In the United States, some victims and witnesses of violent crime face real dangers for cooperating with the criminal justice system and this fact severely limits the ability of the criminal justice system to prevent crime. This is demonstrated by the results of a relatively large study of young people affected by crime in Massachusetts. In this study, one-third of youth had heard of threats against classmates or neighbors in response to reporting gang crime and only half of youth who had been exposed to gang crime had told anyone. . Furthermore, of the young people who told someone about it, only 13% reported the crime to the police. Importantly, this study found that young people were unlikely to report these crimes to the police if they feared retaliation for reporting them or if they did not have access to a police officer they trusted. In another study of 98 men who had been incarcerated for a gun-related crime in Chicago and who said they had been shot in the past, 39% knew who had shot them. Yet of those 38 men, 33 did not tell the police about the shooting. Based on these findings, it’s no surprise that clearing and conviction rates for violent crimes are so low in many major US cities: witnesses are often not involved in the criminal justice system.
Two federal bills are currently before Congressional Judiciary Committees that seek to improve this situation. The first is the Witness Security and Protection Grant Program Act of 2021 (S. 2958; hereafter WS&P) and the second is the Violent Incident Clearance and Technological Investigative Methods Act of 2021 (HR 5768; hereafter VICTIM). At first glance, these bills have unique objectives. WS&P would provide competitive grants and technical assistance to state, tribal and local governments to provide witness protection or assistance in legal proceedings involving certain serious or organized crimes. VICTIM would provide grants to law enforcement agencies or state, tribal, and local attorneys’ offices to improve solve rates for murders and shootings. These grants could support a diverse set of activities, including funding and training detectives, hiring and training sworn officers, purchasing new technology and equipment, hiring, training and recruitment of evidence processing staff and analysts, funding for victim services, and the development of policing and victim services programs. . Currently, WS&P would provide $30,000,000 for each fiscal year between 2022 and 2026, while VICTIM would provide $100,000,000 for each fiscal year between 2023 and 2032.
The two issues that WS&P and VICTIM seek to address, witness intimidation/retaliation and shooting permits, respectively, are extremely important. In the United States, only about 60% of murders, 33% of assaults with a firearm and 25% of robberies are erased each year, and studies show that witness intimidation is common in neighborhoods affected by criminality. Yet without a redesign of these bills, their impact on these issues will be less than desired. Indeed, both bills suffer from key limitations, which could be addressed by combining the funds and using them to achieve the desired results through different and more effective means. Specifically, these funds should be used for the establishment of victim and witness service providers in each local and tribal area who would serve victims, witnesses and relatives immediately after serious violent victimization until the or people are safe from the dangers associated with crime. In many cases, this could include activities such as physical relocation, street outreach, community organizing or security services. In addition, funds should be allocated to evaluate these programs.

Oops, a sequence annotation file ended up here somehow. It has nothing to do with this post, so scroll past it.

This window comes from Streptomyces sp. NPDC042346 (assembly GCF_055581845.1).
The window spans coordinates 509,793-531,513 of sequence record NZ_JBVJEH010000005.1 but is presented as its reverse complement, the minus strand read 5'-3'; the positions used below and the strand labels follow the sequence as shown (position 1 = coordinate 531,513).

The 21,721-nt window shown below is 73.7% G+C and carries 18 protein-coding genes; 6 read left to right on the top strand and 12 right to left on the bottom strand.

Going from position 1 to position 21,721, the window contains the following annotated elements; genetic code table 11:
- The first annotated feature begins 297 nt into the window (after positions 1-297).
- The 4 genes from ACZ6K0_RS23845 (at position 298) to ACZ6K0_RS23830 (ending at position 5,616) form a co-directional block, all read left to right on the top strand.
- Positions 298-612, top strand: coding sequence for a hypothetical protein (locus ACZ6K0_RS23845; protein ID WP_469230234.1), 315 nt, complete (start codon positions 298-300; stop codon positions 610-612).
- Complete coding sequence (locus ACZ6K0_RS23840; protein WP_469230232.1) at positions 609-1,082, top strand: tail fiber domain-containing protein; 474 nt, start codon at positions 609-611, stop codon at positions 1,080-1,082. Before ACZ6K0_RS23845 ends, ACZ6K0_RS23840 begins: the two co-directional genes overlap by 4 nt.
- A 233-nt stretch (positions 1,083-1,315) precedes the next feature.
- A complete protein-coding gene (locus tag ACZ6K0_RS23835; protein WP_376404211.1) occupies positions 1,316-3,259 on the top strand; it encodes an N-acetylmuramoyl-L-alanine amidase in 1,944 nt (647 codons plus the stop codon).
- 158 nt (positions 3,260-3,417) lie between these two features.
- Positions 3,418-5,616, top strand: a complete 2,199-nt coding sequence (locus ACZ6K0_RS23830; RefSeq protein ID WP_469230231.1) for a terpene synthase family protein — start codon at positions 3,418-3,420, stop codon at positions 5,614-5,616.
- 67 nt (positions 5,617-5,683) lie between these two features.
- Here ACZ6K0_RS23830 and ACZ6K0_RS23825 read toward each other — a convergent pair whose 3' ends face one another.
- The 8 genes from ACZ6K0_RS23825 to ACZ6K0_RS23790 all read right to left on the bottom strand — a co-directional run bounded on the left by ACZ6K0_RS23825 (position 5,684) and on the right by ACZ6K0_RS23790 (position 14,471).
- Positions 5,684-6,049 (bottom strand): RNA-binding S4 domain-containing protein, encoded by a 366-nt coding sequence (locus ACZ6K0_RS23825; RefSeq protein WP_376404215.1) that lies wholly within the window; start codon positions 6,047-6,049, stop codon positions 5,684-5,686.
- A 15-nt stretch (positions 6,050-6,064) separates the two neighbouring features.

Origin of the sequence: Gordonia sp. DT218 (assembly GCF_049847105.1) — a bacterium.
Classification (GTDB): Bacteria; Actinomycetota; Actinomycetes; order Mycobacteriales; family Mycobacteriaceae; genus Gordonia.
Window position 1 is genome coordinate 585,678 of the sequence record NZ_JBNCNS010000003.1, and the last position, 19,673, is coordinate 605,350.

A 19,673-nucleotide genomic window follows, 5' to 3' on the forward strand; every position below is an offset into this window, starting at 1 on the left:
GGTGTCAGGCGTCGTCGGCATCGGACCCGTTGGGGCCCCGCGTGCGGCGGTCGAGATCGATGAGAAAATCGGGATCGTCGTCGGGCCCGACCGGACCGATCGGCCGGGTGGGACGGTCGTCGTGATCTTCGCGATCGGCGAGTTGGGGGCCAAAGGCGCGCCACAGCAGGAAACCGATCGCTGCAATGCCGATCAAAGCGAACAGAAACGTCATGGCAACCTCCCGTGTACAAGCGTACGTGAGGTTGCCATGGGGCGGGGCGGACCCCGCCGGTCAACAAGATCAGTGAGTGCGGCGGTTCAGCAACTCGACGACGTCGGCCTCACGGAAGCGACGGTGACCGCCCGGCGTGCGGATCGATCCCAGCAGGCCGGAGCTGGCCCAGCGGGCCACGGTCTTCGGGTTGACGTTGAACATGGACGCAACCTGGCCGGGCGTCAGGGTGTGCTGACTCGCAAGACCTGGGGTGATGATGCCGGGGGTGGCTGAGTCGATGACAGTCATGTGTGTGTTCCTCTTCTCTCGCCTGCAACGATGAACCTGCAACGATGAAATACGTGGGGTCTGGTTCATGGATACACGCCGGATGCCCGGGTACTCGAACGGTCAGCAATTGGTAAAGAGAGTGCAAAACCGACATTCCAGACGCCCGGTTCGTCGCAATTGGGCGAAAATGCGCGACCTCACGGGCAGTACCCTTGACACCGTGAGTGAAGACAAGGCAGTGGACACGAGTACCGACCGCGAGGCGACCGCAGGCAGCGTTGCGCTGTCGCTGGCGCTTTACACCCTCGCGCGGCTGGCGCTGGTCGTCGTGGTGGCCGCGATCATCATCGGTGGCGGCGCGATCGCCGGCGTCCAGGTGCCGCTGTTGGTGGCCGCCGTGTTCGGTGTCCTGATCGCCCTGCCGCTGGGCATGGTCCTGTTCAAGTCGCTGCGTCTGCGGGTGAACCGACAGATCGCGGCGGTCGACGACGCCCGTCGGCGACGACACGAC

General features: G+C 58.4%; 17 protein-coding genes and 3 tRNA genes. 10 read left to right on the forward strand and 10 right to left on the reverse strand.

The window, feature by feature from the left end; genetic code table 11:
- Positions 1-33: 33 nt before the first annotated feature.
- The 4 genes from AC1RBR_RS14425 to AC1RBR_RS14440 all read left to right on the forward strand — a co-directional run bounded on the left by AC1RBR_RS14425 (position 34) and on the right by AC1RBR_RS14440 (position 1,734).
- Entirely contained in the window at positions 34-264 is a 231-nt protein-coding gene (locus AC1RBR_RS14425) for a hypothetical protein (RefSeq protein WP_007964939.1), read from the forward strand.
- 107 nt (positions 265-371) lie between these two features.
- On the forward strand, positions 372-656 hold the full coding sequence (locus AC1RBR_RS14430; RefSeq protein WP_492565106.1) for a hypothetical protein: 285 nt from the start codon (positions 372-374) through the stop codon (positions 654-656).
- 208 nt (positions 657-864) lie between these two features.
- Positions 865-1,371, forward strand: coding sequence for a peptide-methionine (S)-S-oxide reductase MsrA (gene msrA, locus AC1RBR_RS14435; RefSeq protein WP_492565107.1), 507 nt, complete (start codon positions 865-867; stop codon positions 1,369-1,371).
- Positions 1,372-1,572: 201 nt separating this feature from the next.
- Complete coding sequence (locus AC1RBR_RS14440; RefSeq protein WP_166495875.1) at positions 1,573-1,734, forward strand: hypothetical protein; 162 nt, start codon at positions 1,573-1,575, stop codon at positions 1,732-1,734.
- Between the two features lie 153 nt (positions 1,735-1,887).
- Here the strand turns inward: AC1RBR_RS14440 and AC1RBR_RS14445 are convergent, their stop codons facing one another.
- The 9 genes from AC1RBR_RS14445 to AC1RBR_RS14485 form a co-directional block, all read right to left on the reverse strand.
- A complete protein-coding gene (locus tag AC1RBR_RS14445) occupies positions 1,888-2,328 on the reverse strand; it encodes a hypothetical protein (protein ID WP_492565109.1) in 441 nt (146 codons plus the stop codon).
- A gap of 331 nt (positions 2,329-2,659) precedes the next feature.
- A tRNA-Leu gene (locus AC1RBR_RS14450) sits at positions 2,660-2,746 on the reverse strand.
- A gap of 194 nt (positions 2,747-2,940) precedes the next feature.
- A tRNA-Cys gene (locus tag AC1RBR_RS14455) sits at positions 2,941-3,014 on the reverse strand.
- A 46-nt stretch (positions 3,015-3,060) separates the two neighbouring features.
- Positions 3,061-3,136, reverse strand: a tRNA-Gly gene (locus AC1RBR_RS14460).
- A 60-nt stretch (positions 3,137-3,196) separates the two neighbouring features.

The main limitations of WS&P and VICTIM that this alternative bill would address include 1) protecting witnesses before and after court proceedings instead of only during them and 2) focusing on one of the main causes of weak rate of resolution of shootings – a lack of cooperation from witnesses – by better protecting and supporting witnesses. If witnesses are not safe to cooperate with law enforcement, there will be no legal proceedings, and if witnesses are injured after legal proceedings, it will send a message to their communities that there will be no legal proceedings. unsure about participating in the criminal justice system. The limitation of VICTIM is that it is not directed at what appears to be the main driver of low rates of violent crime solving in many large cities, namely the lack of witness participation in criminal investigations. While some of these needs are being met by existing victim service providers and local, state, and federal witness protection programs, these programs do not have sufficient funds to meet existing needs and are limited by funding provisions. and eligibility. By combining the appropriations offered by WS&P and VICTIM and directing them toward the institutionalization and expansion of victim and witness services, Congress could better enhance existing witness protection mechanisms to increase participation in the justice system. criminal justice.
Thomas Scott is a sociologist at the Center for Police Research and Scientific Investigation of RTI International.